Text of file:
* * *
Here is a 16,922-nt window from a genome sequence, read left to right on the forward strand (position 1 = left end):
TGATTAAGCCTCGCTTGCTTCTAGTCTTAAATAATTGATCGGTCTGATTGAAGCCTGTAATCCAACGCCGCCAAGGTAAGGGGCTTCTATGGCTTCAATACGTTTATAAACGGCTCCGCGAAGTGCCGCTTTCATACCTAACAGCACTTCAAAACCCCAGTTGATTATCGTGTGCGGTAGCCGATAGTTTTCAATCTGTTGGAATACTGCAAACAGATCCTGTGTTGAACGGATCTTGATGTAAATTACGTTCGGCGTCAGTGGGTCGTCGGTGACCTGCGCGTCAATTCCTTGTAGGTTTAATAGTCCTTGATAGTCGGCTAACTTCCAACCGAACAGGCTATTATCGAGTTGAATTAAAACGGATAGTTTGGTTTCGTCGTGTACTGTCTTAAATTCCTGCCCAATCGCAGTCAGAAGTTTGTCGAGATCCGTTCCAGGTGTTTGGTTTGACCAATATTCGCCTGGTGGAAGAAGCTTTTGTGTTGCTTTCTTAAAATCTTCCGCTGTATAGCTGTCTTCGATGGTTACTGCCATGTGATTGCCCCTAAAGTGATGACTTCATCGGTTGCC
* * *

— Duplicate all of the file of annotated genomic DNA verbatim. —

Here is a 16,922-nt window from a genome sequence, read left to right on the forward strand (position 1 = left end):
TGATTAAGCCTCGCTTGCTTCTAGTCTTAAATAATTGATCGGTCTGATTGAAGCCTGTAATCCAACGCCGCCAAGGTAAGGGGCTTCTATGGCTTCAATACGTTTATAAACGGCTCCGCGAAGTGCCGCTTTCATACCTAACAGCACTTCAAAACCCCAGTTGATTATCGTGTGCGGTAGCCGATAGTTTTCAATCTGTTGGAATACTGCAAACAGATCCTGTGTTGAACGGATCTTGATGTAAATTACGTTCGGCGTCAGTGGGTCGTCGGTGACCTGCGCGTCAATTCCTTGTAGGTTTAATAGTCCTTGATAGTCGGCTAACTTCCAACCGAACAGGCTATTATCGAGTTGAATTAAAACGGATAGTTTGGTTTCGTCGTGTACTGTCTTAAATTCCTGCCCAATCGCAGTCAGAAGTTTGTCGAGATCCGTTCCAGGTGTTTGGTTTGACCAATATTCGCCTGGTGGAAGAAGCTTTTGTGTTGCTTTCTTAAAATCTTCCGCTGTATAGCTGTCTTCGATGGTTACTGCCATGTGATTGCCCCTAAAGTGATGACTTCATCGGTTGCC